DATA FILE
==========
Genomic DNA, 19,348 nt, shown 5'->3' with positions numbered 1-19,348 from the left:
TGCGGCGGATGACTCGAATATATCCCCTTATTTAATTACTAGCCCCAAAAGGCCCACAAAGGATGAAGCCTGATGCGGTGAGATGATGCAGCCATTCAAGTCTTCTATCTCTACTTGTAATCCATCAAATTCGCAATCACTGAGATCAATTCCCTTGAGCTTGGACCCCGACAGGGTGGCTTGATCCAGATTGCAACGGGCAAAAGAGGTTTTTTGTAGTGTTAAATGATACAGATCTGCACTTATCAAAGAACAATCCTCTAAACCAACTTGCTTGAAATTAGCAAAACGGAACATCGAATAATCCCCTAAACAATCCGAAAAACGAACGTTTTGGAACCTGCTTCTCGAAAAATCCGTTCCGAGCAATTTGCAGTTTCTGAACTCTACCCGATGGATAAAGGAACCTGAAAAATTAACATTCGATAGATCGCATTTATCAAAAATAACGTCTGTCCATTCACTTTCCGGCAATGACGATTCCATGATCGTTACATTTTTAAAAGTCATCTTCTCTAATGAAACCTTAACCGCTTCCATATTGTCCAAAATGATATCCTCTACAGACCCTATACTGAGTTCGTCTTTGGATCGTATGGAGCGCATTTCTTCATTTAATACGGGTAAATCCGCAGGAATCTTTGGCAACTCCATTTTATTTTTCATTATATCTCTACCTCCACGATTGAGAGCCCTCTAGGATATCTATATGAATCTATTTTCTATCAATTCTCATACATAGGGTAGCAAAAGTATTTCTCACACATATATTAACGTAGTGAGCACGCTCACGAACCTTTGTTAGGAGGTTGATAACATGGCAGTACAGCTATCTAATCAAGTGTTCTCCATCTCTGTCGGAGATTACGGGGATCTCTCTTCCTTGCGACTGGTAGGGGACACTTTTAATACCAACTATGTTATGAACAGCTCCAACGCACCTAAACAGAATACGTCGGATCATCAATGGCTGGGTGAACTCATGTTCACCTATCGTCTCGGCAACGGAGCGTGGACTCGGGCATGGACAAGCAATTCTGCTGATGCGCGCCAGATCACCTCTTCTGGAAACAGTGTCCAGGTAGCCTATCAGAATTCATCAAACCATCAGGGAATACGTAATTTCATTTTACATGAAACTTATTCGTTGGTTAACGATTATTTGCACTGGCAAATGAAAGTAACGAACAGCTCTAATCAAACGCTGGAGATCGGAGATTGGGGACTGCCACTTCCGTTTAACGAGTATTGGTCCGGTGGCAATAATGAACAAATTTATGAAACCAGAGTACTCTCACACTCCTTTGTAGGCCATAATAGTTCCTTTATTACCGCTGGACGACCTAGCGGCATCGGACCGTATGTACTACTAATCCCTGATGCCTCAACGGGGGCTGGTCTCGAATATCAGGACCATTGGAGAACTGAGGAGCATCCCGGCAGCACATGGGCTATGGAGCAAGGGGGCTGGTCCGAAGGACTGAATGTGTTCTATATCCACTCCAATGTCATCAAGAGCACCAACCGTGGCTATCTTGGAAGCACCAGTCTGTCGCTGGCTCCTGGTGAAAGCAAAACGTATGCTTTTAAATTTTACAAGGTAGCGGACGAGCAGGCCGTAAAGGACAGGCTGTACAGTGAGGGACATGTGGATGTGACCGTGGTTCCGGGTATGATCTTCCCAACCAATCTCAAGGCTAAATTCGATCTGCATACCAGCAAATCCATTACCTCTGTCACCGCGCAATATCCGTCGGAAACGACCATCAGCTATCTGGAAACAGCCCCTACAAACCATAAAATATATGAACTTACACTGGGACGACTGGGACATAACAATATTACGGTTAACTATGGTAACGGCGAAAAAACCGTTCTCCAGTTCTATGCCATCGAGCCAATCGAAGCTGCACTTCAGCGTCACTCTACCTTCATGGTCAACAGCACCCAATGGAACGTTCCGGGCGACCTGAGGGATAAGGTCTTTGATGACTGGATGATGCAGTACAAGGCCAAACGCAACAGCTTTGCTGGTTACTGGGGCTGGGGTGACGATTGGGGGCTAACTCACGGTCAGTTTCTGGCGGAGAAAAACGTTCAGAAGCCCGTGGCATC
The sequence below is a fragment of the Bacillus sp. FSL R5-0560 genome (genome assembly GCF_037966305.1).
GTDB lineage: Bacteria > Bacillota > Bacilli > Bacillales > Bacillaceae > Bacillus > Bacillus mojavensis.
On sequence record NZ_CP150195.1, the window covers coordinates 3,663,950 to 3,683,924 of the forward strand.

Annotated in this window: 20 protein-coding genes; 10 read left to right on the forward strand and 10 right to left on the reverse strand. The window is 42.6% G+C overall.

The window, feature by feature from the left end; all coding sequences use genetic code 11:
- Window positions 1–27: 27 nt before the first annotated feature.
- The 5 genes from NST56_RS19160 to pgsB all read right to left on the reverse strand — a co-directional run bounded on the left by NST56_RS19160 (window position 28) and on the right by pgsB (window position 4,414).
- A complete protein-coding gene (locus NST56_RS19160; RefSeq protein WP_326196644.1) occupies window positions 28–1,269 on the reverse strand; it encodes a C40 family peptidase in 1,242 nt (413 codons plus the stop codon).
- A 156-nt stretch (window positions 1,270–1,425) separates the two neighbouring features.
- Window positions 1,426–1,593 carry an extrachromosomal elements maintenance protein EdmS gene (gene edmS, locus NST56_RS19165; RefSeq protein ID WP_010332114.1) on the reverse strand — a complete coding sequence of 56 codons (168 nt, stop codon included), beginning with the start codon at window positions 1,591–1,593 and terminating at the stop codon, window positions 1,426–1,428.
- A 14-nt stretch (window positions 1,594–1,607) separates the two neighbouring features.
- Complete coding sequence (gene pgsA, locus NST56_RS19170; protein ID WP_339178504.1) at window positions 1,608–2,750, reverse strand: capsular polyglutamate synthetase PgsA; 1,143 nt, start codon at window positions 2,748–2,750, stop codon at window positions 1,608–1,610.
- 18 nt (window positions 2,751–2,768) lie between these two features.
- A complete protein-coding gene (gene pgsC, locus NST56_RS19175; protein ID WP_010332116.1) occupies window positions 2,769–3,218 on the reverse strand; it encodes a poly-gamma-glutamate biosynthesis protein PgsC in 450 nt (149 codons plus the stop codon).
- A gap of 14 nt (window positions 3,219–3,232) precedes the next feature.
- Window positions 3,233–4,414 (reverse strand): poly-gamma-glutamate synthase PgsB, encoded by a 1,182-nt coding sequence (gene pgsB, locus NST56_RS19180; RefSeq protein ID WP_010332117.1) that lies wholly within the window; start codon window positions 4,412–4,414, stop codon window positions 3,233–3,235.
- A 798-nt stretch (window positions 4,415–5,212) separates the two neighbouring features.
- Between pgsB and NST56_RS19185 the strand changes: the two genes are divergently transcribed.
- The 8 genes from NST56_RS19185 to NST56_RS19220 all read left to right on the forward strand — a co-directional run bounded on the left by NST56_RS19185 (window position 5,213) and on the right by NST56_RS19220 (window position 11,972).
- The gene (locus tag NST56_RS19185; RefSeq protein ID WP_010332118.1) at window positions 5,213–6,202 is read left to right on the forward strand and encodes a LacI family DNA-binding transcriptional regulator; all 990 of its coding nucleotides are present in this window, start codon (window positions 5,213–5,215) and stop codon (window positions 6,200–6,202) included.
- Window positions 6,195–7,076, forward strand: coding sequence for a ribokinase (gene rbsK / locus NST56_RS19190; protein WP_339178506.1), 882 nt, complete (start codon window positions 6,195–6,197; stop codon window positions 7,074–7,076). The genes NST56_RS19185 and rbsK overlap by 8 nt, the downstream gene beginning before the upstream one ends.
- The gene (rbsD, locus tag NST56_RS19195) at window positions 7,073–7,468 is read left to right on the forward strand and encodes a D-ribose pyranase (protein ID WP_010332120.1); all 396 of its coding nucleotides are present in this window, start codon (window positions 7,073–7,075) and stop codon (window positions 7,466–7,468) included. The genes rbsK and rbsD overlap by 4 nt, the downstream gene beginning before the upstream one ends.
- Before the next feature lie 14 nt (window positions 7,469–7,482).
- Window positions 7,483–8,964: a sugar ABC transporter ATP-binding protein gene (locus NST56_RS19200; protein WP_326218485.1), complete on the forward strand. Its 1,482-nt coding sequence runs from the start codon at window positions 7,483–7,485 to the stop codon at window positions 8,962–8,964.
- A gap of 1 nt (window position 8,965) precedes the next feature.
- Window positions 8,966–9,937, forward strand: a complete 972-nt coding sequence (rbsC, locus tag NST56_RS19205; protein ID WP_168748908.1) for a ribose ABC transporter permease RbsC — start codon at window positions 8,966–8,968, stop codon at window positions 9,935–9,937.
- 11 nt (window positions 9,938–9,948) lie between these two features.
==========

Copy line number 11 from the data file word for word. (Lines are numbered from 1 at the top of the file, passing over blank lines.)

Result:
- A 156-nt stretch (window positions 1,270–1,425) separates the two neighbouring features.